However, as more complaints and photos appeared on social media, it became clear that the animals were not receiving adequate care. There was no drainage system in the warehouse so the animal waste often accumulated in the kennels without being properly hosed out. According to witnesses, the warehouse’s air-conditioning unit was not working properly and there was only one window unit for the entire 30 x 80 building, which was not running the day that Ms. Alleman picked up the animals. The outdoor thermometer that was affixed to the side of the warehouse registered 114 degrees the day that the animals were removed, according to Ms. Alleman. A gray tabby kitten was housed in a birdcage. One volunteer said that the water to the warehouse was routinely cut off due to the failure to pay the water bill.
Dr. Hudspeth and Ms. McDuff met Ms. Alleman and her 15-year-old daughter, Shi, at the shelter on July 11, 2020, the day that the animals were surrendered. Neither Ms. Alleman nor her daughter was allowed inside the shelter. Dr. Hudspeth and Ms. McDuff carried the dogs and cats to Ms. Alleman and Shi placed them in kennels inside their air-conditioned transport vehicle. Ms. Alleman noticed that all the dogs were covered with feces and their clothes were soiled after carrying them to their van.
Ms. McDuff signed the Surrender Form for the 42 animals that legally transferred custody of the dogs and cats to PCPAS. Neither McDuff nor Dr. Hudspeth provided paperwork or medical reports for any of the animals. Only one of the dogs had been named.
Ms. Alleman observed that all the animals were in very poor health and were severely malnourished and dehydrated. Two of the puppies tested positive for Parvo and died along with a third a few days after being rescued. Subsequent veterinary exams showed that the dogs were extremely dehydrated, infested with fleas, anemic, suffered from bloody diarrhea, internal parasites (a combination of round, hook, and/or whipworms).
Ms. Alleman scored all dogs between 1 – 2 out of 5, and the vet who examined the animals concurred with those scores. All the adult dogs tested positive for heartworm disease and only one of the adult dogs had been fixed. According to Ms. Alleman, four of the five kittens were emaciated and two kittens had severe eye discharge. This horrendous lack of basic care occurred even though Dr. Hudspeth’s veterinary office is within walking distance of the warehouse where the animals were housed.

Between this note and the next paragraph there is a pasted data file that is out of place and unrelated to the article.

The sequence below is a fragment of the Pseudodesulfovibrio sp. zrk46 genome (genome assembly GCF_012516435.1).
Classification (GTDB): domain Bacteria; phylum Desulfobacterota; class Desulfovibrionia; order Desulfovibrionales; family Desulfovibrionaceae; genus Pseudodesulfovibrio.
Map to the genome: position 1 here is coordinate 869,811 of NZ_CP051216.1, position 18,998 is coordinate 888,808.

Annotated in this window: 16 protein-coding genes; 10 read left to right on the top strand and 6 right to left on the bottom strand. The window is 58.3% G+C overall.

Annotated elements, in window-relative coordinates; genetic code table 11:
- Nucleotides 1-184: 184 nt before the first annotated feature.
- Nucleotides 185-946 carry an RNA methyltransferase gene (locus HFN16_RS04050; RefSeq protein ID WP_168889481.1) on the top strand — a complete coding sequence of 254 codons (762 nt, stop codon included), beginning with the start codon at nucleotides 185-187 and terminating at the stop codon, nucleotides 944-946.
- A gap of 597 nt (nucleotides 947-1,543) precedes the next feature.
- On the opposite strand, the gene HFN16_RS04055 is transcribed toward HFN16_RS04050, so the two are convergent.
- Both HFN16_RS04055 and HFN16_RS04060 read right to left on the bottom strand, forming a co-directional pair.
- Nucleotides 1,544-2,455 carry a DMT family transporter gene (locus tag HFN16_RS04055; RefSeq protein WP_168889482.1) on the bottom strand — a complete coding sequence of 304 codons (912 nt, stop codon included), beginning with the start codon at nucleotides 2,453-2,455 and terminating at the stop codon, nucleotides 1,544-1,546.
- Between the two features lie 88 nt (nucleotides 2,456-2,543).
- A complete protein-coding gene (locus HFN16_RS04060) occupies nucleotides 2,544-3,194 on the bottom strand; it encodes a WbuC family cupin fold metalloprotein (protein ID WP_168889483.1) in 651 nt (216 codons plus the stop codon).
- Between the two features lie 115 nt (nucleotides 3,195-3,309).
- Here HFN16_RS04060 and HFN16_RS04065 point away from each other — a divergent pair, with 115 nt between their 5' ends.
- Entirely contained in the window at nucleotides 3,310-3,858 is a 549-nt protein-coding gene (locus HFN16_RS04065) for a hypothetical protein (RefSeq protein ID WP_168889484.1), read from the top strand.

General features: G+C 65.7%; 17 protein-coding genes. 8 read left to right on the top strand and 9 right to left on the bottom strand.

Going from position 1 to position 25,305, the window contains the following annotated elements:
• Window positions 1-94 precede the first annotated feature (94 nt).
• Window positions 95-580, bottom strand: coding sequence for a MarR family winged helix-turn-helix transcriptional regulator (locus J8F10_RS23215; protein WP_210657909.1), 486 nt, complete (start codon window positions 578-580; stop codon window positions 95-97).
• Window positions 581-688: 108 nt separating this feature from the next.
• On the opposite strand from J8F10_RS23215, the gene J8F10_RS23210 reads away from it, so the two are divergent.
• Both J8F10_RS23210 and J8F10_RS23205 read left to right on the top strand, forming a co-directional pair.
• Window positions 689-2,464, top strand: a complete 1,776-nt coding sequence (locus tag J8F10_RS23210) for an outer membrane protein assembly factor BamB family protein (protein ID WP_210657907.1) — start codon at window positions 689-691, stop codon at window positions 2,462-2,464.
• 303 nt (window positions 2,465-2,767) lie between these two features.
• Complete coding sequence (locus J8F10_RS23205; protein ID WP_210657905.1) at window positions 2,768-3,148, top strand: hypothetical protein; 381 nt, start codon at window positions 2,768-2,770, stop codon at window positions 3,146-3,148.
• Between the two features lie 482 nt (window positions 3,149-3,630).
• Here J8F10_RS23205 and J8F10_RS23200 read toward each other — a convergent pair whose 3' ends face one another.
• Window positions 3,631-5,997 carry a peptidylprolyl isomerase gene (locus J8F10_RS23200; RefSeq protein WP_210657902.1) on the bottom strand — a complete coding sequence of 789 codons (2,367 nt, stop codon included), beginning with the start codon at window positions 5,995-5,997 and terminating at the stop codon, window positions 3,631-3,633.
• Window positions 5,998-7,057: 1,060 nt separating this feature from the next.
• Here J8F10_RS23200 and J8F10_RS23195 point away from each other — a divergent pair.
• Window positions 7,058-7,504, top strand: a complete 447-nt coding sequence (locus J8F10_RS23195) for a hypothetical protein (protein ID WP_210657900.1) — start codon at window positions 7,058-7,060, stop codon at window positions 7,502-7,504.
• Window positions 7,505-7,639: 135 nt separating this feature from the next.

Donations are needed to cover the cost of veterinary care for the 42 animals which has already exceeded $13,000.
Ms. Alleman stated: “In my 20 years in the rescue community and as the director of two animal shelters, I have rarely seen such a complete disregard for life and an overall lack of care on every level.”
HSLA has retained the services of a New Orleans law firm and has been accepting complaints and evidence from townspeople and rescue groups from around the country. The number of complaints is staggering and overwhelming.
Julie Ann Jones, a Jonesville resident, is furious over the situation and plans to coordinate a March for Animals next Saturday, August 1st to bring attention to this situation and the plight of abused animals in general. Ms. Jones is waiting to get approval from the mayor of Jonesville to schedule the March.
If permitted, the March will begin at Block High School, in the field by the Main Street at the light. Masks and social distancing are required to participate. By coordinating the Walk, Ms. Jones hopes to bring additional awareness to this issue and become an advocate for abused animals in her community.
“I am coordinating this March to bring attention to animal abuse and neglect. I’m going to be a voice for the neglected animals of Catahoula Urban Tails,” said Ms. Jones. Ms. Jones can be reached by 318-403-4848.
Since the photos have been posted on social media, HSLA has received a high volume of complaints from visitors from the former CUT volunteers, foster parents, and other rescue organizations. HSLA plans to compile the information and forward the final report to multiple enforcement, regulatory, and licensing agencies and hopes that one or more will pursue criminal or civil charges.
“In my 32 years as director of this Humane Society, rarely have I seen animals subjected to such extreme neglect, and I am shocked that CUT allowed this to take place and engage in these activities over the course of several months. CUT maintains that others didn’t do their jobs and they have been deflecting blame and criticism ever since the photos were posted. But, our group will not take these allegations and evidence lightly. We have compiled extensive reports from multiple and reliable sources, and we plan to forward them to different agencies for further review and to hold those responsible accountable for their actions. It is clear that these animals, the donors who supported this organization, and some of the members of the rescue and humane communities that interacted with CUT have all been betrayed. On behalf of those wronged and the animals that suffered, we must seek restitution and justice,” said Jeff Dorson, HSL Director.
Those who wish to file a report with the Humane Society may contact them at email@example.com and HSLA will provide them with a Witness Complaint Form, which can be filled out, signed, and returned.